And now for something completely different and extremely contemptible. Jafar Panahi -- one of the living luminaries of Iranian cinema, and winner of the Camera d'Or at the 1995 Cannes Film Festival and The Golden Lion at the 2000 Venice Film Festival -- has been stripped of his freedom and his voice by Iran's governing regime. Panahi is a prominent supporter of the country's opposition green movement, and his films have been invariably critical of the Iranian government.
We reported in March that Panahi had been forcibly detained, accused of making a film that painted Iran's most recent election in an unfavorable light. A petition demanding the director's release was circulated immediately, and signed by names like Roger Ebert and Steven Spielberg. Panahi alleged that he was mistreated in prison (a claim we're not going to dispute), and in May he began a hunger strike before being released on $200,000 bail. Panahi returned to court in November, where he declared: "I am Iranian and I will remain in Iran." Yesterday The Guardian reported that Panahi was sentenced to 6 years in prison, and is prohibited from making films until 2030.
Farideh Gheyrat, Panahi's lawyer, tells The Guardian: "[Panahi] is therefore sentenced to six years in prison and also he is banned for 20 years from making any films, writing any scripts, travelling abroad and also giving any interviews to the media including foreign and domestic news organisations." Gheyrat insisted that the sentence would be vigorously appealed, but prospects of the conviction being overturned are predictably grim.
Panahi is an obvious target for Iran's oppressive regime. He's earned his celebrity with films like 'The Circle' and 'Crimson Gold,' which are unsentimental and defiantly humanistic portraits of regular Iranians struggling to etch lives and identities for themselves in totalitarian times. Far from easy ethnographic studies, Panahi's films are celebrated the world over for their beauty and craft, even as they're banned and condemned within the borders of his home country. Often lovingly devoted to the plight of Iranian women, Panahi skillfully blends the self-reflexivity of Abbas Kiarostami with the sensitive empathy of Mohsen Makmalbaf, and does so in a way that is equally invigorating and entertaining.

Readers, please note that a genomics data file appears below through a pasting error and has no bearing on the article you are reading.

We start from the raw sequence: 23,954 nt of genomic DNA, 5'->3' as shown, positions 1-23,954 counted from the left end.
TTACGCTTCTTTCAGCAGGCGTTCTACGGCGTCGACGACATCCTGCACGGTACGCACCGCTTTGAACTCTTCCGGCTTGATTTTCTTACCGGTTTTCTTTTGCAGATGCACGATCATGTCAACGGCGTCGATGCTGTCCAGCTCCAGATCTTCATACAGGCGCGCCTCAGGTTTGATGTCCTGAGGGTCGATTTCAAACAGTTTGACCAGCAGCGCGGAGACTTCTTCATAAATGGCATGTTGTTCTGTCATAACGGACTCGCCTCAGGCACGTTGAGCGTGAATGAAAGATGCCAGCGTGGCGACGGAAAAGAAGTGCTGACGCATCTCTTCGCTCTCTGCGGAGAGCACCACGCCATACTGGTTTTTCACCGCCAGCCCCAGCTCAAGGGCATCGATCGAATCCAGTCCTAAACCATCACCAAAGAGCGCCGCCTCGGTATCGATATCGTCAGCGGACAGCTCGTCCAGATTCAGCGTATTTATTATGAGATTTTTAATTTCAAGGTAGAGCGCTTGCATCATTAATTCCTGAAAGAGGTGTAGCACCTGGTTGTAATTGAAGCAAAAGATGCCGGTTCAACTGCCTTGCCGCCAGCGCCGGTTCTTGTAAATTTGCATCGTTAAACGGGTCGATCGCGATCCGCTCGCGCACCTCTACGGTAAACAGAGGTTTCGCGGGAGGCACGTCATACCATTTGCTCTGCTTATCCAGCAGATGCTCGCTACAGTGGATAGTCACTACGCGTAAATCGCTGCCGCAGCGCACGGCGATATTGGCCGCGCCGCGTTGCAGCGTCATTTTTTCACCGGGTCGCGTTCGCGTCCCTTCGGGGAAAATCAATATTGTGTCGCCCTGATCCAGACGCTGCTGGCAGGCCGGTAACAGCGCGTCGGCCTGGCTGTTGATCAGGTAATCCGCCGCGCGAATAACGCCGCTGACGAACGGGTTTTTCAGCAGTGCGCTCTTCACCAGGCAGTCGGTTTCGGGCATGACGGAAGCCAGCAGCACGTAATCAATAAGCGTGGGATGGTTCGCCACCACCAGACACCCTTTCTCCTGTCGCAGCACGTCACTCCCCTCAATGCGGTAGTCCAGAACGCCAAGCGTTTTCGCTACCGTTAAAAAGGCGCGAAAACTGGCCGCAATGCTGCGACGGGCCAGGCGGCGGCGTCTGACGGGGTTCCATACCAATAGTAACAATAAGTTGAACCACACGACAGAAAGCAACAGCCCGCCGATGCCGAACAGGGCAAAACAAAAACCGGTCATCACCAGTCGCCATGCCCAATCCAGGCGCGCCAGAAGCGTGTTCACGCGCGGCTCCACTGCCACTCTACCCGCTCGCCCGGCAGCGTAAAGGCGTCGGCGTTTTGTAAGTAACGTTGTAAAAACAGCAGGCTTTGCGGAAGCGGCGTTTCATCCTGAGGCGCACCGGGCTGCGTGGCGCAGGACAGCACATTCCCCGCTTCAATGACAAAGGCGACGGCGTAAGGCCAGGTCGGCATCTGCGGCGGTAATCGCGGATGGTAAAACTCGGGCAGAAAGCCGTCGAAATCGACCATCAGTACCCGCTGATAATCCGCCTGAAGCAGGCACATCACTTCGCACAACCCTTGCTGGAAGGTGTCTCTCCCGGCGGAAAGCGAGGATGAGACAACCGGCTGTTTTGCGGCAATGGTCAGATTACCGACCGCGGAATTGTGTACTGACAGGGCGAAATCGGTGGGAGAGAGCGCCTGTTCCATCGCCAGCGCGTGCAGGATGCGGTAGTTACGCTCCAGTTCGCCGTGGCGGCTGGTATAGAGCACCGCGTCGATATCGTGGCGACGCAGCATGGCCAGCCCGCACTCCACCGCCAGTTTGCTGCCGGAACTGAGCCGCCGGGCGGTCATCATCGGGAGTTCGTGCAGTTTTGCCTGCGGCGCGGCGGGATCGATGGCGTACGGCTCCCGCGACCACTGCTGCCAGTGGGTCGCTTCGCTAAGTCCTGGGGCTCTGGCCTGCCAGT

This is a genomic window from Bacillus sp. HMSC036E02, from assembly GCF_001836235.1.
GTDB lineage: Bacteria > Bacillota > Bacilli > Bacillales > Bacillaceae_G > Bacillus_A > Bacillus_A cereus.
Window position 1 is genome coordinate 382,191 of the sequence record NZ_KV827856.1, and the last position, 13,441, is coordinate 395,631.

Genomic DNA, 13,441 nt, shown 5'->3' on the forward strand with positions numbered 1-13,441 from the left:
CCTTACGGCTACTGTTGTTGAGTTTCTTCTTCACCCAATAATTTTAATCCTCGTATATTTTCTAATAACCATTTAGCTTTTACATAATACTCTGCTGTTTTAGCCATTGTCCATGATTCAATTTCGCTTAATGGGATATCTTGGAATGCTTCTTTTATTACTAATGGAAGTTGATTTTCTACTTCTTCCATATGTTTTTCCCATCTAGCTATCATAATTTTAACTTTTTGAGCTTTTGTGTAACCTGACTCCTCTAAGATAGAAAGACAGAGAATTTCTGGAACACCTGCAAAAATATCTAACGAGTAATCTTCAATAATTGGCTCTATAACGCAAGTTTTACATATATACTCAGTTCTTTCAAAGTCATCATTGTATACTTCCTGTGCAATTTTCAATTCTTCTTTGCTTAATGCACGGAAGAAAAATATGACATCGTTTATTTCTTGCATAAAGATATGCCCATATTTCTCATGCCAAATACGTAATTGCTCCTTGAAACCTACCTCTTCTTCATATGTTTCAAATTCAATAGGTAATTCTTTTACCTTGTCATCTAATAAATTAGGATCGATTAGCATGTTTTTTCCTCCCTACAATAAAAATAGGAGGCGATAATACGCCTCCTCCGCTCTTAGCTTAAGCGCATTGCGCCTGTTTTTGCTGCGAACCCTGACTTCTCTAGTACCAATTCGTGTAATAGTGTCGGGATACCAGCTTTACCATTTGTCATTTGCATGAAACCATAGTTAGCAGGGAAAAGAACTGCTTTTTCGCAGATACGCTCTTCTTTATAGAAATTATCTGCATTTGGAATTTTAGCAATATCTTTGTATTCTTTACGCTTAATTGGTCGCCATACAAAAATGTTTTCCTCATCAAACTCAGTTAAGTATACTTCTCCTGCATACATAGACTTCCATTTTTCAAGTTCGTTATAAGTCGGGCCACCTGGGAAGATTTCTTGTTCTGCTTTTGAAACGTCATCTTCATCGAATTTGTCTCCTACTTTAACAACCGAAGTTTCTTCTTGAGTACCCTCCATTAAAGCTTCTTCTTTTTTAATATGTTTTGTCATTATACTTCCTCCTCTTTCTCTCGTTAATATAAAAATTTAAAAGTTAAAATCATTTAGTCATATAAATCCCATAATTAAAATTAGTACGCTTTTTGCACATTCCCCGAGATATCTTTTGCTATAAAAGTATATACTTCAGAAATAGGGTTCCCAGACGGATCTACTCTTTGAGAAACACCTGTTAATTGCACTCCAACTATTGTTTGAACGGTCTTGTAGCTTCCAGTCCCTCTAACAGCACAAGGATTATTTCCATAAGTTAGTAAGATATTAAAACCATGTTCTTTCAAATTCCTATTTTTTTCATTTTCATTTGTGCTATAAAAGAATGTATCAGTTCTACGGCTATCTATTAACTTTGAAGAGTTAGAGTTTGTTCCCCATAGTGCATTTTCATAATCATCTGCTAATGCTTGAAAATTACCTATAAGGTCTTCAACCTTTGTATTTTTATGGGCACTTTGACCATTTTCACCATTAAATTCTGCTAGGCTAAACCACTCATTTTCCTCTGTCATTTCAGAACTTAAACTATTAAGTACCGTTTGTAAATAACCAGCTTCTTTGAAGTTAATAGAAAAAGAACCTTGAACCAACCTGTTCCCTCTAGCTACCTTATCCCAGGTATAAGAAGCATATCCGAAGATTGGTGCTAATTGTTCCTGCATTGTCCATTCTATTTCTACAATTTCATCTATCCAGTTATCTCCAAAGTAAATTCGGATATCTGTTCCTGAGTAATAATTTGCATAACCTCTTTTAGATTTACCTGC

His most recent (and perhaps final) film is 2006's 'Offside,' a charmingly enraging story of some young girls who try to sneak into a soccer match in a country that doesn't allow women to attend soccer matches. One of the most disarmingly resonant masterpieces of the last ten years, 'Offside' is the work of a master in his prime, and is certainly the greatest sports movie ever made that doesn't feature a moment of actual sports.
The Guardian spoke with Hamid Dabashi, a professor of Iranian studies at Columbia University, who opined that, "This is a catastrophe for Iran's cinema. Panahi is now exactly in the most creative phase of his life and by silencing him at this sensitive time, they are killing his art and talent." Dabashi later detailed the national ramifications of Panahi's sentence, offering that, "Iran is sending a clear message by this sentence that they don't have any tolerance and can't bear arts, philosophy or anything like that. This is a sentence against the whole culture of Iran. They want the artists to sit at their houses and stop creating art. This is a catastrophe for a whole nation."
Editorializing, ahoy! To echo Dabashi's sentiments, this is obviously both a tragic day for cinema as well as a tragic day for human progress. It appears as if the autocratic forces of regressive censorship haven't just robbed the world of one of its most vital artists, but also a country of one of its most essential voices. As film lovers and free-thinking people alike, we have no choice but to shine a light on this atrocity and shame those at fault into reversing their decision. This all feels like a ghastly clerical error, a mistake so flippantly unjust that it seems inevitable that the forces of reason will descend upon Panahi's cell and absolve him of this insanity. If only.
We're not here to stir our readers into political action, but art must be allowed to flourish, and Jafar Panahi's cinema is important in a way that cinema should no longer have to be. We urge you to consider both his films and his plight.